Jin Jun Mei (Golden Eyebrow)

Tea type
Black Tea
Black Tea
Baked Bread, Chocolate, Malt, Sweet Potatoes
Sold in
Bulk, Loose Leaf
Not available
Not available
Edit tea info Last updated by Jason
Average preparation
190 °F / 87 °C 4 min, 15 sec 16 oz / 473 ml

Available from 1 seller.

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From Min River Tea

A naturally sweet and fruity red tea, Jin Jun Mei (sometimes called Golden Eyebrow) is the perfect tea for the sweet-tooths out there. Grown in the Wuyi Mountains of Fujian, it has a plummy and well rounded taste and naturally sweet edge. It’s quickly become one of China’s most popular teas in recent years, and with good reason.


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7 Tasting Notes

1803 tasting notes

Another one to thank Nicole for! There will be many more to write tasting notes for. That tea package was amazing. I’ve also been drinking a ton of teas that are on the next-to-be-sipdowns list and a few were also sipdowned in the last few days. I have so many small samples of tea, but I like the variety, and just as long as they are stored well and I remember where they are, it’s under control. This one could almost appear to be a Golden Monkey, if there was slightly more gold to the leaves. Otherwise they are black, thin, twisty with hints of gold. I only went with a teaspoon this time since Nicole’s note says this one gets tough. It turned out light enough for me. The flavor is interesting. I haven’t tried enough Jin Jun Mei yet to know where this one stands. But the flavor is tangy and fruity… it actually reminds me of my favorite flavor profile for Darjeeling. I feel like I haven’t been able to pick apart flavors enough lately. The color of the cup isn’t very dark. I think I should have went two teaspoons for this one.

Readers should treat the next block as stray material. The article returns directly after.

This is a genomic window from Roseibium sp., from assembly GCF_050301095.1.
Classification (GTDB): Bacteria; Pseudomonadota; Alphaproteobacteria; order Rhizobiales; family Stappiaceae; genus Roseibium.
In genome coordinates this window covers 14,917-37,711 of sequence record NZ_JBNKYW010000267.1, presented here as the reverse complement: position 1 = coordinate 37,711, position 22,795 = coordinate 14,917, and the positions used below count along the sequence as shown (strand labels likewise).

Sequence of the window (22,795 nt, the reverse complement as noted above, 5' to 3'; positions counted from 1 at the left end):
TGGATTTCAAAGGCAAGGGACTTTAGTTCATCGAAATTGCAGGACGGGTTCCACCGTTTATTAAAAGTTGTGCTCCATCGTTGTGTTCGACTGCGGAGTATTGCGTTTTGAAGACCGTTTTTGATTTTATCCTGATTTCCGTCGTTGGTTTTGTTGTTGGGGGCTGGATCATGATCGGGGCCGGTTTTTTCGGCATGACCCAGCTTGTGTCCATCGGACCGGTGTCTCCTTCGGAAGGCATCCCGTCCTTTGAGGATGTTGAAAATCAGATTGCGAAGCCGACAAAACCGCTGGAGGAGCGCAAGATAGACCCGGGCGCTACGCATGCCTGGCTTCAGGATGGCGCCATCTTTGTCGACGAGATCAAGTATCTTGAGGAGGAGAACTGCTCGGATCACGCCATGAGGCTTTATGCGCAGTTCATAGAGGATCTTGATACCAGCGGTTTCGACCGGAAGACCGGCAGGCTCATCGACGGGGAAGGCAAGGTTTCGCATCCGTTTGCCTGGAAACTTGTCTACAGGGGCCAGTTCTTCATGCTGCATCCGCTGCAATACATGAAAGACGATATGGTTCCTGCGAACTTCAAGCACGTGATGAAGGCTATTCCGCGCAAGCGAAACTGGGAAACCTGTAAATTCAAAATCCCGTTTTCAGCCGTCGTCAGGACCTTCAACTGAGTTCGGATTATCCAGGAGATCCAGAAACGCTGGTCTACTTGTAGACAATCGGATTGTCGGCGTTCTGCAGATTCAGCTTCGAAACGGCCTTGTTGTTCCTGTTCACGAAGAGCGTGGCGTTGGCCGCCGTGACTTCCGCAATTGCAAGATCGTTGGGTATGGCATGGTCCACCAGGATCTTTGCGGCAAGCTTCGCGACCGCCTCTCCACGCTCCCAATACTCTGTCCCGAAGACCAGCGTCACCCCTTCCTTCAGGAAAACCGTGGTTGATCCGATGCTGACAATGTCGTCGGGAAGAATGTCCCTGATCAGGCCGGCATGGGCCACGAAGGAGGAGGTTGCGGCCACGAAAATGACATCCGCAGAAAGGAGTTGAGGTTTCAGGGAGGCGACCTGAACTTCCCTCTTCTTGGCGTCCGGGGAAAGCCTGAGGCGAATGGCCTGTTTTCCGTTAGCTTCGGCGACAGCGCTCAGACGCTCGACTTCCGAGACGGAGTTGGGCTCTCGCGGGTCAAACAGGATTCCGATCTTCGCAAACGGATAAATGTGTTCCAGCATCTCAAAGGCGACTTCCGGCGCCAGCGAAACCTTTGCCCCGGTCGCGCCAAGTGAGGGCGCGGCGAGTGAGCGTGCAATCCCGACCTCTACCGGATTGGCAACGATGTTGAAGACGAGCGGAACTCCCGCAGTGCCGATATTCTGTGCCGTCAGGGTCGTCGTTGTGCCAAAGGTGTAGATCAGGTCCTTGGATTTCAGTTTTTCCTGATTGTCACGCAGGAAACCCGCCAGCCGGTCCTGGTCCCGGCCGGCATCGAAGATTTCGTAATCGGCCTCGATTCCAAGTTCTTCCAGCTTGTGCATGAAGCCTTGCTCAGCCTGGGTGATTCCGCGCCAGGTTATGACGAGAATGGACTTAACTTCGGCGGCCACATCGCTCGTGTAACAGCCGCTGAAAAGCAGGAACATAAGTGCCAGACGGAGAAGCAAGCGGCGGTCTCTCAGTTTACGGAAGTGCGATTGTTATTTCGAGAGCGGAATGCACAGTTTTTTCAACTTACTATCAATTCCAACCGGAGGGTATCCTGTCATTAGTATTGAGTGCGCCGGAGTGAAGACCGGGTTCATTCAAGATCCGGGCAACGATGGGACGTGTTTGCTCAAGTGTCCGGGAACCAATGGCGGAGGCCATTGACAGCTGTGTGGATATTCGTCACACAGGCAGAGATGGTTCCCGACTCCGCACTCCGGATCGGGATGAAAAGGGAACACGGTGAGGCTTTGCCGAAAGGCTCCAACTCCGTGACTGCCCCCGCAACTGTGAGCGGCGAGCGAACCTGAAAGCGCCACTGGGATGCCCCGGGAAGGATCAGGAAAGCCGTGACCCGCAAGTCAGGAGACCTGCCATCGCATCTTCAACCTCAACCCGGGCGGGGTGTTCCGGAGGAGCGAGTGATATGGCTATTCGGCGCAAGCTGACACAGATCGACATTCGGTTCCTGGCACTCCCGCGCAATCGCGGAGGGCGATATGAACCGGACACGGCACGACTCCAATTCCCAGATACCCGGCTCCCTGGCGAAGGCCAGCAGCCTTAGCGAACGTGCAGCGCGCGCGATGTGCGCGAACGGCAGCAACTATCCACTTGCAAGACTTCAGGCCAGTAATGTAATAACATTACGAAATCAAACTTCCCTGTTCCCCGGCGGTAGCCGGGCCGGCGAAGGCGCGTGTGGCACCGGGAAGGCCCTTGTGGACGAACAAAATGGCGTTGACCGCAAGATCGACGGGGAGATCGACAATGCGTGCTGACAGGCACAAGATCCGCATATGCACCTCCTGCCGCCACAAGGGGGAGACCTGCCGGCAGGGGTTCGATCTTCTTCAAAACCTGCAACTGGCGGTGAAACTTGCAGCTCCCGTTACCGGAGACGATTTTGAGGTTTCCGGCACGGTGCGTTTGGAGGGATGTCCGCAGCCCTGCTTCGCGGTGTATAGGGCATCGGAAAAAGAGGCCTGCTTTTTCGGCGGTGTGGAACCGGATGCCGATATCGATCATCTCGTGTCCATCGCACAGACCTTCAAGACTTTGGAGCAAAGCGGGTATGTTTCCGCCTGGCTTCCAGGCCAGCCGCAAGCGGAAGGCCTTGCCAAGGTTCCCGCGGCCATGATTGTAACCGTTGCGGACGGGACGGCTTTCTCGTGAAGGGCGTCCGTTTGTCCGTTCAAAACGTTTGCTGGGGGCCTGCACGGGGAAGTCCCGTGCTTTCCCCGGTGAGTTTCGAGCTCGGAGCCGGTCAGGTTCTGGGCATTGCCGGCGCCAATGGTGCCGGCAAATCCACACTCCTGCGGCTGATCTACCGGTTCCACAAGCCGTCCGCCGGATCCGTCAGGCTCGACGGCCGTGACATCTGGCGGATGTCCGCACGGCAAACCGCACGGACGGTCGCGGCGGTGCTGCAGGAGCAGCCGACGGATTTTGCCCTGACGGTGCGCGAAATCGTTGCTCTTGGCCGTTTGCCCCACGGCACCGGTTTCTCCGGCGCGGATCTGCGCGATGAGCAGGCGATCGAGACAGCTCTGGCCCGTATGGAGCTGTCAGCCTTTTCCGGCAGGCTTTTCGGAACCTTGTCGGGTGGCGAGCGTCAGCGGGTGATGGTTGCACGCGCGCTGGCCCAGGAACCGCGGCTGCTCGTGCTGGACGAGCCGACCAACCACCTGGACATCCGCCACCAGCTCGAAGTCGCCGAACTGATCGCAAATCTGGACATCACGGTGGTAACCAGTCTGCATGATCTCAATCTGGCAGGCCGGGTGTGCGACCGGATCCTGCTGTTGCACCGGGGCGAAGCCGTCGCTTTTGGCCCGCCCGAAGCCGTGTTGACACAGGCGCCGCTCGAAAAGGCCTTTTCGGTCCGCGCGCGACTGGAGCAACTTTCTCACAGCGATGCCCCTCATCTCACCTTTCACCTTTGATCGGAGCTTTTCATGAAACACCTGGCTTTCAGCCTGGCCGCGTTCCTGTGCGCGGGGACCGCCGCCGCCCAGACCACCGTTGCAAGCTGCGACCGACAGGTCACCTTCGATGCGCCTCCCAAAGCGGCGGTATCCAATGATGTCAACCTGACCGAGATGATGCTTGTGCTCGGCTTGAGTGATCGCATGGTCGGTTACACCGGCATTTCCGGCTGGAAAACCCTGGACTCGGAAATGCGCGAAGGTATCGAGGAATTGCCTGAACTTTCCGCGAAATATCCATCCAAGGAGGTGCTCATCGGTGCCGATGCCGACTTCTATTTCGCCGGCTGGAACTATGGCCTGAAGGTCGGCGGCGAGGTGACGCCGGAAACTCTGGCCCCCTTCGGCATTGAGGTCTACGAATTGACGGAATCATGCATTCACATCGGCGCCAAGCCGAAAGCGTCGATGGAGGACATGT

Steep #1 // 1 tsp // 9 minutes after boiling // 3 minute steep
Steep #2 // Just boiled // 3 min

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276 tasting notes

I split this one with Nicole during Min River’s closing sale. Which is too bad too, because this is one of the better Jin Jun Mei’s I have tried. And that is saying something. I have had a great deal of this type of tea, and it is still my favorite Chinese black. Nothing can beat it’s teeny curly leaves. The golden fuzzies and the deep chocolately brown dry leaf gives me a hint to what is is store for me: I am smelling sweet potato fries and lightly toasted multigrain bread.

The subsequent steepings are so nice and silky. The thick soup is a glowing golden brown. There are a lot of floating fuzzies chillen in my cha hai. I kinda like that. It appeases my hangover quite nicely. I used a strainer on top and had a nice glob of them clinging to the bottom.

As to the taste, well, you know how it goes. Malty and rich with bread crusts and milk chocolate richness and crunchy shoestring sweet potatoes. Typical of this type of tea and atypically delicious.

Flavors: Baked Bread, Chocolate, Malt, Sweet Potatoes


I have found this to be my favorite black as well, which is surprising, since with the exception of this, all of my other favs are yunnan.


I am a sucker for Fujian Blacks.


maybe i should look into those as well then :)


I so wish they hadn’t closed… :(

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726 tasting notes

Got a sample of this in Nicole’s Christmas card!
Personally, this is wayyy too strong for me. Steeped it for a little less than what it says to steep on Here.
But yeah, it’s still way too strong. XD I can’t even pick out any flavors, it’s just really strong. Did not expect that. xD So yeah, not a fan.
But thanks for letting me try, Nicole! :D

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6601 tasting notes

Nicole sent some of this my way and it’s very different than the jin jun mei i had earlier today from life in teacup. haha this one is a little too intense for me. Still though, as always, i’m happy to try new teas and appreciate the share!

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671 tasting notes

Oh, my precious. I’m so sorry. Gong fu is not for me with you. This got way too harsh, way too fast doing it gong fu. Maybe I wasn’t paying enough attention or maybe I overleafed. I was watching John Wick again while doing it and I seriously love that movie. :)

First steep was fine. Second was pretty harsh and exceedingly mineral. I lumme some mineral taste but not this. So I put some extra water in the cha hai and am finishing it that way. Sad panda because I do have a limited supply of this and I don’t want to do bad steepings of it. But, the extra water makes it okay. Not awesome, mind you, but above average. So, note to self: if you take the time to read over your notes before you make this again, do it Western. :)


No!! This is such a kind tea to me, I forgot it in my gaiwan for 5 minutes once, and it was still great. Keep trying!


I’m thinking it was overleafing. I’ll try again this week. :)

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